Croatia

http://www.worldofwookie.com/pictures/sanh.pngCroatia. Its not the most likely place in the world to hear about a flourishing Australian Football competition. Some have heard of Denmark, Canada, the US and UK sides, but few ever talk about the sleeping giant that is the Croation league.

In 2005, half a dozen expatriate Australians began to play footy in Zagreb, however today the Croatian Association has no Australians playing in the competition. The league has grown from one to four clubs – three clubs from Croatia – mostly in and around Zagreb, with an additional club from Austria, about 2 hours drive from Zagreb.

The President of the Croatian league is Josip Kravar. who was introduced to the game by his cousin from Adelaide. He supports Hawthorn, who are also partnered with the Zagreb Hawks. He says he’s had a good year.

Kravar tells me that the league plays matches every second week on University Rugby Union pitches, and due to this restriction the league plays 9 a side – not uncommon in Europe, although like most teams the national side, the Knights, plays 18 a side. He says that this makes it easier for people from soccer and rugby union to adapt to the Australian game.

The league has grown from those 6 expatriate Australians to around 50 players, with no expatriate Australians. Recruiting is done mainly through schools and Universities. Josip says that University teams play in Croatia and Austria, and have even played Oxford in England.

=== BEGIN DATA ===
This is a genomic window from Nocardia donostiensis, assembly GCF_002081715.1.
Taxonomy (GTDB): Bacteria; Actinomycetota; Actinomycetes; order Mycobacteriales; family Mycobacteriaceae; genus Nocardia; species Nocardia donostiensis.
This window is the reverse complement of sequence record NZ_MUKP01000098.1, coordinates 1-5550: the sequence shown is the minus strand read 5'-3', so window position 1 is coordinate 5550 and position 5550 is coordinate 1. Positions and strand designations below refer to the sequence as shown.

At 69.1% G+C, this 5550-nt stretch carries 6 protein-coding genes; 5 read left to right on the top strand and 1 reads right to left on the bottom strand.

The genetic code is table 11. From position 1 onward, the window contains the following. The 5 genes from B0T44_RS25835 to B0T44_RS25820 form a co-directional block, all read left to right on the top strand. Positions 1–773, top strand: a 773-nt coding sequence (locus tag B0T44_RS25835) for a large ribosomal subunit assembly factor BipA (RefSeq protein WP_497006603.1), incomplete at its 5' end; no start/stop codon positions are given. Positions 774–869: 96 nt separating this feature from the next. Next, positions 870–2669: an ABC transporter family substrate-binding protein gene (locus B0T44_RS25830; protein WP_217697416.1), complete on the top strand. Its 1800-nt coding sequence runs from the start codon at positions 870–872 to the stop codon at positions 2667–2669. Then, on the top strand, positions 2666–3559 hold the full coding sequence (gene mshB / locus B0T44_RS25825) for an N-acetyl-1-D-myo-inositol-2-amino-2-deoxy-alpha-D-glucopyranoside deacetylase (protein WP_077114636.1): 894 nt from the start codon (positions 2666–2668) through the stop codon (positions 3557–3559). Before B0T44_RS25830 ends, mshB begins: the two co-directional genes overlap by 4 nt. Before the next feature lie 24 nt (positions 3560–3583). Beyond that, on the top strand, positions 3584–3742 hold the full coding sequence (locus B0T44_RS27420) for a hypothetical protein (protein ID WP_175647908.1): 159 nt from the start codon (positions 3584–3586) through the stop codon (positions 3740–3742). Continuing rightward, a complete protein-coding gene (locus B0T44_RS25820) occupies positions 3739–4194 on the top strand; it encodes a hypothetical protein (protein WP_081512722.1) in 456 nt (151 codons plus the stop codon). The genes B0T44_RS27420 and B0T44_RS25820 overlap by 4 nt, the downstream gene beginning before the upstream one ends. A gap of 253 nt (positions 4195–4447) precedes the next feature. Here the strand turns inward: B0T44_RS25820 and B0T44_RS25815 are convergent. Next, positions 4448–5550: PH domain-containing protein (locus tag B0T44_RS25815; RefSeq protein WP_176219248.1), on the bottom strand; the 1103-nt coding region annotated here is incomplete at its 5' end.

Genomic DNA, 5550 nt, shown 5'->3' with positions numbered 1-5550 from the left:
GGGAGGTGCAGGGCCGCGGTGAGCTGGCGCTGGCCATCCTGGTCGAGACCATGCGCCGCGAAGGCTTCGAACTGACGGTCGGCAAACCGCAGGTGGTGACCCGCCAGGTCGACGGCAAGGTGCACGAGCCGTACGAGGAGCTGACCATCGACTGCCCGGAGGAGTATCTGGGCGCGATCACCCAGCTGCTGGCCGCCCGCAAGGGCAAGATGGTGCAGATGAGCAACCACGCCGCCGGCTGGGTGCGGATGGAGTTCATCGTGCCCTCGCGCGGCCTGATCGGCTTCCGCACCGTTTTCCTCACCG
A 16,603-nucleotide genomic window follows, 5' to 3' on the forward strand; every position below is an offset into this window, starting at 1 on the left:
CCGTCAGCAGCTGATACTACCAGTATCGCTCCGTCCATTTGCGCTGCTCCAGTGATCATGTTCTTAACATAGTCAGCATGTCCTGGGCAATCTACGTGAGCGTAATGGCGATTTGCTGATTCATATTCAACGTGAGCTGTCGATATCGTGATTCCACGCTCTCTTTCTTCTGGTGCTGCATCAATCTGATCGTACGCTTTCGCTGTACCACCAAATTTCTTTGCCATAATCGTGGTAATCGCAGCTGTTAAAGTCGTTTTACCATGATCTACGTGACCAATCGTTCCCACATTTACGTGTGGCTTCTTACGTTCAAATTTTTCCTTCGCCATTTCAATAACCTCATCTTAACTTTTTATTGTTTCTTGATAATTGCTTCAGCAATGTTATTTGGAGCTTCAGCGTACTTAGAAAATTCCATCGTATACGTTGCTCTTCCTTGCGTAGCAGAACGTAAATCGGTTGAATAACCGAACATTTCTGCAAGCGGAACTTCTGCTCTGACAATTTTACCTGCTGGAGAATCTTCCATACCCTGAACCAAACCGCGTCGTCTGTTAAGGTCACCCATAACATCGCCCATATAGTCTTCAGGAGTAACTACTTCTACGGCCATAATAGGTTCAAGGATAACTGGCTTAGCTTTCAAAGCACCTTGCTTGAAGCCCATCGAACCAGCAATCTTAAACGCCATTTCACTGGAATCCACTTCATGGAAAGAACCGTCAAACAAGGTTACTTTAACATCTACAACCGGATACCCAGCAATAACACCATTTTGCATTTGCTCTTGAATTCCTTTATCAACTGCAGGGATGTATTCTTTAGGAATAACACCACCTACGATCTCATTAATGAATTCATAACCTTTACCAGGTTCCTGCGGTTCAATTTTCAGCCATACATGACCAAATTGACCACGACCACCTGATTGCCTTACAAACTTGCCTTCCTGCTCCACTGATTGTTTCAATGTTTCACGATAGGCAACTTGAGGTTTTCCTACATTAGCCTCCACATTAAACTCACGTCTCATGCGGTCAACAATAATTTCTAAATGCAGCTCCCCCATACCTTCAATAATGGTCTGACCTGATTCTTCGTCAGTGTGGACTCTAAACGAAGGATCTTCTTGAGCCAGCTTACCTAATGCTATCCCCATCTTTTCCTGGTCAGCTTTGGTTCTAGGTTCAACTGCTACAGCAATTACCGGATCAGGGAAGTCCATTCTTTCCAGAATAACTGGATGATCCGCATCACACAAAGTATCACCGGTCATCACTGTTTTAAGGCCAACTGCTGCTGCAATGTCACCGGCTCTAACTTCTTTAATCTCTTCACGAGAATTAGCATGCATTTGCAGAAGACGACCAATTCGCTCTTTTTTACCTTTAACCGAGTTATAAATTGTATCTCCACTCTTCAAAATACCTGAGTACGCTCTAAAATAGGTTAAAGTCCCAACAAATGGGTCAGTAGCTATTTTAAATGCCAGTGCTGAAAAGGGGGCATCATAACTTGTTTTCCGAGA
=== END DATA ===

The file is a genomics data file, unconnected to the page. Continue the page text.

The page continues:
‘A couple of the young guys who lead the Association said we just had to go hard if we wanted the league to survive for the next ten years’, says Josip. That hard work has partly paid off with Zagreb University granting them some land to play on. Next year the new facility will have its first locker rooms, posts and the first Australian football oval in Eastern Europe.

Recruitment is an intriguing process with the league utilising a draft process for University and senior recruits to ensure a spread of talent. This may be the only Australian Rules league outside of Australia to use such a system. Clubs visit schools, and recruits from the schools in question are deemed to be zoned to the club which visits.

The National side competes in the EU Cup where they are something of a powerhouse. They recently placed bronze, but have collected a few medals in recent years. They’ve finished 1st, 2nd, 2nd and 3rd in the four previous EU Cups.

The Knights intend to go the International Cup in August, with expected costs of more than AU$2000 per player. Kravar says the team for the Cup will include 26 players, coaches and other staff. Costs are prohibitive and like many national sides trying to get to Melbourne in 2014, the Knights are on the lookout for sponsors.

If you’d like to know more about the Association of Australian Football in Croatia, please visit the website at www.sanh.hr. Please note the site is presently only available in Croatian.

You can listen to the entire interview here or on youtube.

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